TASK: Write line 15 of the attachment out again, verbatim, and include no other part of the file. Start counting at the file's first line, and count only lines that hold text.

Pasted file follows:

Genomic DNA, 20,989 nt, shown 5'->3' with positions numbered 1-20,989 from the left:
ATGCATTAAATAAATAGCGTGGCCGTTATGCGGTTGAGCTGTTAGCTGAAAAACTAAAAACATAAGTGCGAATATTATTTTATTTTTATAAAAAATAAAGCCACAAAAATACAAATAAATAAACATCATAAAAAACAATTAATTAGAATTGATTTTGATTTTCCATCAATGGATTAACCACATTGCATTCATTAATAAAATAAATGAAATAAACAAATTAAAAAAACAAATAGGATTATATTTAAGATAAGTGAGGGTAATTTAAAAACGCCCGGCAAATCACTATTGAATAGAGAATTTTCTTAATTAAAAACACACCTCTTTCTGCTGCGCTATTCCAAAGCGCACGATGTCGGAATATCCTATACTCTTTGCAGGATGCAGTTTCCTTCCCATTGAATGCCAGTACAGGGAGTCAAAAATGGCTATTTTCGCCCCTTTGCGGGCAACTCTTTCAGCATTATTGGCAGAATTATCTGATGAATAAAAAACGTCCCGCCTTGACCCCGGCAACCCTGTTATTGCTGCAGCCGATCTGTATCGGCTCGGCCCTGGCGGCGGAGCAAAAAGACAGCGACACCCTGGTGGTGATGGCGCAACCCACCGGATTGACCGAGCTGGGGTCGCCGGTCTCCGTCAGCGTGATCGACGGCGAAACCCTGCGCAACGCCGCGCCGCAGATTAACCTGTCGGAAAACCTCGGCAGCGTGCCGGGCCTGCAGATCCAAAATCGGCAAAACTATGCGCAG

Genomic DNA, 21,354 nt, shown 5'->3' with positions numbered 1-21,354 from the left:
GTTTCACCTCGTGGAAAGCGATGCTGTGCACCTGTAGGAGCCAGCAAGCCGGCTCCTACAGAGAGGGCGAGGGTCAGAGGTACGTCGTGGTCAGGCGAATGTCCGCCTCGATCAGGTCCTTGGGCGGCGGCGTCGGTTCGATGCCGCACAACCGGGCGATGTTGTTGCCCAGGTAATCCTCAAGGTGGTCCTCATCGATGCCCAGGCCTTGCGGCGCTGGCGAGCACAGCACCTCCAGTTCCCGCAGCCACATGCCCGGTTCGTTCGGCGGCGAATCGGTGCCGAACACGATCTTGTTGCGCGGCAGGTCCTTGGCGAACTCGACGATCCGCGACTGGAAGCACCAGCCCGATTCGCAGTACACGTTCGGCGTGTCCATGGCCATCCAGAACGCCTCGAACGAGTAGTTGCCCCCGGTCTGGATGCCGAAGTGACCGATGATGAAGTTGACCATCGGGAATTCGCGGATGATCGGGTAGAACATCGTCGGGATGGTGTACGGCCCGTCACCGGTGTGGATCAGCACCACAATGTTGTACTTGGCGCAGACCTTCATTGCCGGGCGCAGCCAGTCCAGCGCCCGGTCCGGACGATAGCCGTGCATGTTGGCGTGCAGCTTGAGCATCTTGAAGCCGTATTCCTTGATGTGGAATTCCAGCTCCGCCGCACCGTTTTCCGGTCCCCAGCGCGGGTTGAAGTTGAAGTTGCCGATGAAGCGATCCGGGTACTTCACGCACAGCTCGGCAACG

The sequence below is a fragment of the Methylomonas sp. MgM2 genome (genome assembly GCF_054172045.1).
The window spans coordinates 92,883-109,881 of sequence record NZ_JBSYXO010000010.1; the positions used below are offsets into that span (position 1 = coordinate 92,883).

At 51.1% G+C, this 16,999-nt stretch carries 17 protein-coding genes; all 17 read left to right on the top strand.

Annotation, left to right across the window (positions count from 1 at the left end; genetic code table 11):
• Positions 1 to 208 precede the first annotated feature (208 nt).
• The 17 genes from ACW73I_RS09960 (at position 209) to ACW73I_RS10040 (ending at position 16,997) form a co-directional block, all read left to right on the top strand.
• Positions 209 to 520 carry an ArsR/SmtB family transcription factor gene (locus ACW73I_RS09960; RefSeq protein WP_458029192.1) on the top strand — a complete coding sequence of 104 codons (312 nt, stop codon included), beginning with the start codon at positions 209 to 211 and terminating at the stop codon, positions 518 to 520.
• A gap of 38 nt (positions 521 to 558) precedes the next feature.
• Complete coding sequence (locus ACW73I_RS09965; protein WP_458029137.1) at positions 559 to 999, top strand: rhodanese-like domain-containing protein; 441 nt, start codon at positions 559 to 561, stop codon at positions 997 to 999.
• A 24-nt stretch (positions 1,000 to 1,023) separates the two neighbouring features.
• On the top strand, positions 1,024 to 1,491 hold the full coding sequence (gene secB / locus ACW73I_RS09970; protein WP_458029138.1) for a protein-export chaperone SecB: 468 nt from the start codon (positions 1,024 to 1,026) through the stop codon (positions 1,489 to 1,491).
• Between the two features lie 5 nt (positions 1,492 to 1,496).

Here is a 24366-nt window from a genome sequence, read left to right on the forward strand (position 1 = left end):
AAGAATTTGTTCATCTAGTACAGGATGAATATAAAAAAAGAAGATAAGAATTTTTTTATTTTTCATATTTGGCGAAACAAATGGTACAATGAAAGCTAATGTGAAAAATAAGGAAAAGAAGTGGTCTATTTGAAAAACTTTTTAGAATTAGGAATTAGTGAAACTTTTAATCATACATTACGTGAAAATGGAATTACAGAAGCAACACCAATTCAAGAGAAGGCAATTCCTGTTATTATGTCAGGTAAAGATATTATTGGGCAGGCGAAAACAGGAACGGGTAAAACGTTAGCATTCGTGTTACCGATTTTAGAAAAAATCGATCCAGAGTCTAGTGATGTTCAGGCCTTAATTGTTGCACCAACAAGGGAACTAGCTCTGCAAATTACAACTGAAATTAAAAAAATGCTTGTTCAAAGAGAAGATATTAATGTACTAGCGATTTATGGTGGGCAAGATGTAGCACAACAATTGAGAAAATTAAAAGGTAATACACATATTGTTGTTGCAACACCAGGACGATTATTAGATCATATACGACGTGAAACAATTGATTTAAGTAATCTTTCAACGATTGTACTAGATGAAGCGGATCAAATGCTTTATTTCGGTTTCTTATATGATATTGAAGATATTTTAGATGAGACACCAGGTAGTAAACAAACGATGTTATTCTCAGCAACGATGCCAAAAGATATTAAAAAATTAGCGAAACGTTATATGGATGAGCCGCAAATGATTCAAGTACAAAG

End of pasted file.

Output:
• On the top strand, positions 1,024 to 1,491 hold the full coding sequence (gene secB / locus ACW73I_RS09970; protein WP_458029138.1) for a protein-export chaperone SecB: 468 nt from the start codon (positions 1,024 to 1,026) through the stop codon (positions 1,489 to 1,491).